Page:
IDEAS home Printed from https://ideas.repec.org/a/eee/ecoedu/v31y2012i5p515-523.html
   My bibliography  Save this article

Family background variables as instruments for education in income regressions: A Bayesian analysis

Author

Listed:
  • Hoogerheide, Lennart
  • Block, Joern H.
  • Thurik, Roy

Abstract

The validity of family background variables instrumenting education in income regressions has been much criticized. In this paper, we use data from the 2004 German Socio-Economic Panel and Bayesian analysis to analyze to what degree violations of the strict validity assumption affect the estimation results. We show that, in case of moderate direct effects of the instrument on the dependent variable, the results do not deviate much from the benchmark case of no such effect (perfect validity of the instrument's exclusion restriction). In many cases, the size of the bias is smaller than the width of the 95% posterior interval for the effect of education on income. Thus, a violation of the strict validity assumption does not necessarily lead to results which are strongly different from those of the strict validity case. This finding provides confidence in the use of family background variables as instruments in income regressions.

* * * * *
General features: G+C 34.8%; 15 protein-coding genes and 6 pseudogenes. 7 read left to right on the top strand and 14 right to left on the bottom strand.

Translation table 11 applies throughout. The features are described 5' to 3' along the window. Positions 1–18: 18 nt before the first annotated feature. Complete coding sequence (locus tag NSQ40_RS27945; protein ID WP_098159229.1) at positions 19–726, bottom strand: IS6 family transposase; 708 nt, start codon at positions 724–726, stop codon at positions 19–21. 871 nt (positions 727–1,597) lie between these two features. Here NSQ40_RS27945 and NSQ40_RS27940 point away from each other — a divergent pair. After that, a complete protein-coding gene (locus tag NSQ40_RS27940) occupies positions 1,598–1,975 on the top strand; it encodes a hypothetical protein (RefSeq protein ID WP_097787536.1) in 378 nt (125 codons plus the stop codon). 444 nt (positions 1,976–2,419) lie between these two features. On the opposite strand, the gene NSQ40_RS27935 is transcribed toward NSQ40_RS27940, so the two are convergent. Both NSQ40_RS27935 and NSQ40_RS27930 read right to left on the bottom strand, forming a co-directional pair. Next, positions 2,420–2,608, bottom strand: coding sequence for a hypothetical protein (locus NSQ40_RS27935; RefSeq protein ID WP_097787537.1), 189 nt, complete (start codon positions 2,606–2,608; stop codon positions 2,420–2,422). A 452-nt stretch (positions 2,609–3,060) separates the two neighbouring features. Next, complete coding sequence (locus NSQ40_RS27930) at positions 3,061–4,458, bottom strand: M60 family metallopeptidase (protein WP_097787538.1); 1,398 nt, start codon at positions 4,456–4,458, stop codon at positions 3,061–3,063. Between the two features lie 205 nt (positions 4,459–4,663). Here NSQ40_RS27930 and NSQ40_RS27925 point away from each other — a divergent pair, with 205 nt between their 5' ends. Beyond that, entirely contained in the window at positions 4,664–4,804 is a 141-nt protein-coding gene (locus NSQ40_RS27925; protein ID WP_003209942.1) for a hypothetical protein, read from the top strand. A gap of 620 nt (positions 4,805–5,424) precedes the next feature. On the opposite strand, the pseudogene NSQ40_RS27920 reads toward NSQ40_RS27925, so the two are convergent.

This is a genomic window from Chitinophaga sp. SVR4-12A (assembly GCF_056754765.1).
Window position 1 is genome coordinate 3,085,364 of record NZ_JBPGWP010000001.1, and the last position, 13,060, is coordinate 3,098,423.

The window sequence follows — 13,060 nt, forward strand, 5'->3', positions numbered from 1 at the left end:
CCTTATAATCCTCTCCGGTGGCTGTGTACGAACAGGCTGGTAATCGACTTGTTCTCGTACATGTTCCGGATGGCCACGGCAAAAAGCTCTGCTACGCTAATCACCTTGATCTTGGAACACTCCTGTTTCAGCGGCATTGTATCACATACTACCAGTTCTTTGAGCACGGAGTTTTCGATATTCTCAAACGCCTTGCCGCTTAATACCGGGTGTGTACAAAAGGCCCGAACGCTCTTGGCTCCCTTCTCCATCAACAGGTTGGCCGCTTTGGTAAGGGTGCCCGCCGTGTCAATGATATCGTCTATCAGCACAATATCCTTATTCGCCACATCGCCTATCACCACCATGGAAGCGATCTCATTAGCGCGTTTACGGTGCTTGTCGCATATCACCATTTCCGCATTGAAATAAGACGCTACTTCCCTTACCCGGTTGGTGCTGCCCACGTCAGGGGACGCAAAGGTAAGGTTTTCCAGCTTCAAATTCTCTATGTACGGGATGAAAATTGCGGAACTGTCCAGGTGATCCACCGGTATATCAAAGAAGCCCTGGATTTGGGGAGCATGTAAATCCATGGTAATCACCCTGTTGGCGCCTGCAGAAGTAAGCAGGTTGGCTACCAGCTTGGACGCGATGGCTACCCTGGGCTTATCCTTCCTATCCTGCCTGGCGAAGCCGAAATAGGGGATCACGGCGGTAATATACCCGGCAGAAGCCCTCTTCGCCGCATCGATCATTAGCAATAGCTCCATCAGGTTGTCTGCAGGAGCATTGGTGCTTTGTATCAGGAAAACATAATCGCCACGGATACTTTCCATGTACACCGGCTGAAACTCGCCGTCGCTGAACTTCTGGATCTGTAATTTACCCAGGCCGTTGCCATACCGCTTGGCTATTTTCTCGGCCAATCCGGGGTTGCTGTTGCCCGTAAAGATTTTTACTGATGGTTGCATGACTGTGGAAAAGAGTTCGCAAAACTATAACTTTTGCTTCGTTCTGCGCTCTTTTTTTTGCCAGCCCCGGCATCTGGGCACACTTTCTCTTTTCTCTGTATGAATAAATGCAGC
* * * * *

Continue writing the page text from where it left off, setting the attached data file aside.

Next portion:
Suggested Citation

  • Hoogerheide, Lennart & Block, Joern H. & Thurik, Roy, 2012. "Family background variables as instruments for education in income regressions: A Bayesian analysis," Economics of Education Review, Elsevier, vol. 31(5), pages 515-523.
  • Handle: RePEc:eee:ecoedu:v:31:y:2012:i:5:p:515-523
    DOI: 10.1016/j.econedurev.2012.03.001
    as

    Download full text from publisher

    File URL: http://www.sciencedirect.com/science/article/pii/S027277571200026X
    Download Restriction: Full text for ScienceDirect subscribers only

    As the access to this document is restricted, you may want to look for a different version below or search for a different version of it.

    Other versions of this item:

    References listed on IDEAS

    as
    1. Joshua D. Angrist & Alan B. Keueger, 1991. "Does Compulsory School Attendance Affect Schooling and Earnings?," The Quarterly Journal of Economics, Oxford University Press, vol. 106(4), pages 979-1014.
    2. Fabra, M. Eugenia & Camisón, Cesar, 2009. "Direct and indirect effects of education on job satisfaction: A structural equation model for the Spanish case," Economics of Education Review, Elsevier, vol. 28(5), pages 600-610, October.
    3. Kleibergen, Frank & Zivot, Eric, 2003. "Bayesian and classical approaches to instrumental variable regression," Journal of Econometrics, Elsevier, vol. 114(1), pages 29-72, May.
    4. Brunello, Giorgio & Comi, Simona, 2004. "Education and earnings growth: evidence from 11 European countries," Economics of Education Review, Elsevier, vol. 23(1), pages 75-83, February.